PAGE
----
Welcome back to the Coffee Table. We are deep into October now, which in Miami basically means nothing…if not for the local farmers market pumpkin patches and pumpkin spice everything raiding the cafes and grocery stores, we might not have even noticed a new season approaching. Although in my opinion, there’s a slight, slight change in the air. I don’t know if it’s the way the sun shines differently in the morning or simply the anticipation of the holiday excitement ahead of us, but these days I’m waking up sensing that maybe—just maybe—it wants to be fall. And so I cling to that tiny ounce of hope because frankly, it’s still hot and muggy most days and I’m just about over that. 😛
This week we are looking at Hebrews 6:13-20. This passage comes in between an encouragement from the author to believers towards a mature faith, which we talked about last time, and another descriptive identifier of Jesus as the high priest “after the order of Melchizedek,” which we’ll dive deep into next time.
This week I want to zero in on one thing: God’s promises. What does He promise us? What does He not promise us? How can we trust that His promises are sure? I hope to get into a little of all that with you today, which is why I’ve kept this particular chunk of Hebrews so short and sweet compared to weeks previous.
Guaranteed with an Oath
The author has just been encouraging the readers of this letter to be “imitators of those who through faith and patience inherit the promises.” Immediately on the heels of this he turns to Abraham as an example. God promised to bless Abraham with a multitude of offspring, and Abraham had to wait a long, long time to see God fulfill that promise (see Genesis chapters 12-21). What made Abraham so sure that God would follow through, when as far as he and his wife Sarah could see, they would not be likely to ever have children?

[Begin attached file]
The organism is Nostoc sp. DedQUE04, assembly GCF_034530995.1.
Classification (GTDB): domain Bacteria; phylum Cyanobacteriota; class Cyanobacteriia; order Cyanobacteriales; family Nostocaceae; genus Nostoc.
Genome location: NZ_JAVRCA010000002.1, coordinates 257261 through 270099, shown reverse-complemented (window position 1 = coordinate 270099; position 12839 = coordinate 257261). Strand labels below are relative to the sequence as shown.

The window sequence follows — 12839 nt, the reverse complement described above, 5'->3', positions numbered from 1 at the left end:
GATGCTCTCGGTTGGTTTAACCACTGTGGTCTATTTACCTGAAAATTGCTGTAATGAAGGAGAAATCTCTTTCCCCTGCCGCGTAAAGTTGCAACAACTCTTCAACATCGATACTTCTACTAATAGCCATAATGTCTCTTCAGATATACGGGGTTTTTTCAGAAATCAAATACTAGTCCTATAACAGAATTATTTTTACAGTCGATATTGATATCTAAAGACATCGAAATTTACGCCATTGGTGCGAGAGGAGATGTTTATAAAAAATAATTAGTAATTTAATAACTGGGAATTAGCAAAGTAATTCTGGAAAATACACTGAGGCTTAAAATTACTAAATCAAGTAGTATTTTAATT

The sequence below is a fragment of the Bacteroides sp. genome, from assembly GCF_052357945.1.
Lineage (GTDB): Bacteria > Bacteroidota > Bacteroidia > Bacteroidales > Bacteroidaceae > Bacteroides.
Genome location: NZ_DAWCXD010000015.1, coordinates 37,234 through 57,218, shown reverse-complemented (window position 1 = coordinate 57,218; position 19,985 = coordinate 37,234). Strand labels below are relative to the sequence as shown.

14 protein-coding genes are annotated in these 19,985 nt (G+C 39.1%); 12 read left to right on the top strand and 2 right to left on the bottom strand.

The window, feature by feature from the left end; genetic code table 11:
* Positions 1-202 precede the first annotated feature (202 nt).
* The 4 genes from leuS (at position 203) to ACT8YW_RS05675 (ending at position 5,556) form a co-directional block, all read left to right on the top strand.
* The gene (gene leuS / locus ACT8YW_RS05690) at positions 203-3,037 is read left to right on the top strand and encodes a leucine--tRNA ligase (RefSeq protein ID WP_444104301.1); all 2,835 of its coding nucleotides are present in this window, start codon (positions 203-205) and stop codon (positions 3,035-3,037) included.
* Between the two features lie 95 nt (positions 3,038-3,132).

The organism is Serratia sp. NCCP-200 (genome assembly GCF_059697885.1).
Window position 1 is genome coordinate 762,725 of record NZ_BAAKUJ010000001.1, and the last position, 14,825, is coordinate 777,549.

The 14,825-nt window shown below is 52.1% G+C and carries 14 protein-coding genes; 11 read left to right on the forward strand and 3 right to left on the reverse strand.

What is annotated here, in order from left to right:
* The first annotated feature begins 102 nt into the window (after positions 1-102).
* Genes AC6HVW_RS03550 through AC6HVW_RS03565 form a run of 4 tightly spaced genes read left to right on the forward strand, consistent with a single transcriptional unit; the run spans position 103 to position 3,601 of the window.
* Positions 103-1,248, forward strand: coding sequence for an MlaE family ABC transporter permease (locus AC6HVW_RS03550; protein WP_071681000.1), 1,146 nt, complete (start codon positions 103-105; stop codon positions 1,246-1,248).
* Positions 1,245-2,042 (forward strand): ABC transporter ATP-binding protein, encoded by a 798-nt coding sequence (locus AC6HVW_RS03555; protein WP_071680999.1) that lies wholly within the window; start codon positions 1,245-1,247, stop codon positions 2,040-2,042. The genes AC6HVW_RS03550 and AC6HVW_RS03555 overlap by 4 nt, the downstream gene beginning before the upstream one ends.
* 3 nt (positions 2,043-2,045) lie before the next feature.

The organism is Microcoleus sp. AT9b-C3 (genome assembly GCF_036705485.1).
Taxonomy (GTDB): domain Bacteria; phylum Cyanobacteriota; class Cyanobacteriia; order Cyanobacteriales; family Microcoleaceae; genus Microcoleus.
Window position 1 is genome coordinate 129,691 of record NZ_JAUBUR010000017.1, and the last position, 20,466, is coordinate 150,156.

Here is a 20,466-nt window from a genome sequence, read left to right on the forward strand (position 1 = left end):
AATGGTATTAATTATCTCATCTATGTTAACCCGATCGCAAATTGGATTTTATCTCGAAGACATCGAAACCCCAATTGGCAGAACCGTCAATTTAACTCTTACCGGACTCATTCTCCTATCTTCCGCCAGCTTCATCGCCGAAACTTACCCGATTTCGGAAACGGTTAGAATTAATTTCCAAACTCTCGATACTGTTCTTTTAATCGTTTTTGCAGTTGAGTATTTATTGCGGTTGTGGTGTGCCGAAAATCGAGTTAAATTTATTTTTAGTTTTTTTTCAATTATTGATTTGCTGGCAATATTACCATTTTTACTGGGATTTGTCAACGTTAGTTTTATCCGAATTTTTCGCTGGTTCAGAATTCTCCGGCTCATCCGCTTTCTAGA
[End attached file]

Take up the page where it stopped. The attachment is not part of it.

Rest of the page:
Verse 16 tells us that for all disputes “an oath is final for confirmation,” and goes on to argue, what could be more convincing than an oath from God? We can trust God’s promise because it is sealed with an oath, and if we believe in God’s “unchangeable character” and that He can never lie, a promise from God sealed with an oath from God is a guarantee. Abraham had that faith, and so can we.
All His promises come with a guarantee. The author of Hebrews calls this “a sure and steadfast anchor of the soul, a hope that enters into the inner place behind the curtain, where Jesus has gone as a forerunner on our behalf…” That guarantee, that oath, is defined for us on the cross. Jesus has given us access “behind the curtain” in the Most Holy Place (this is the area in the temples only the high priests had access to…we’ll dive deeper into what this means in later chapters). Through the death, resurrection, and ascension of Jesus, we can know that our humanity no longer blocks the way between us and all that God promises us.
What Has God Promised?
I think where we get tripped up sometimes is misunderstanding what it is God has actually promised us. I’ve seen a lot of pain and disappointment come from believing in a skewed gospel that says if you just follow after God, all the good things with happen to you…you’ll be successful, happy, and content. This is a severe misunderstanding of the promises of God. Believe it or not, though God deeply loves us and desires good things for our lives, His primary goal is not our happiness. His primary purpose is His glory (John Piper has a great article on this, read it here). And sometimes that means not getting what we want when we want it (look at Abraham and Sarah), or not getting it at all (look at Paul with the “thorn in his flesh,” 2 Corinthians 12).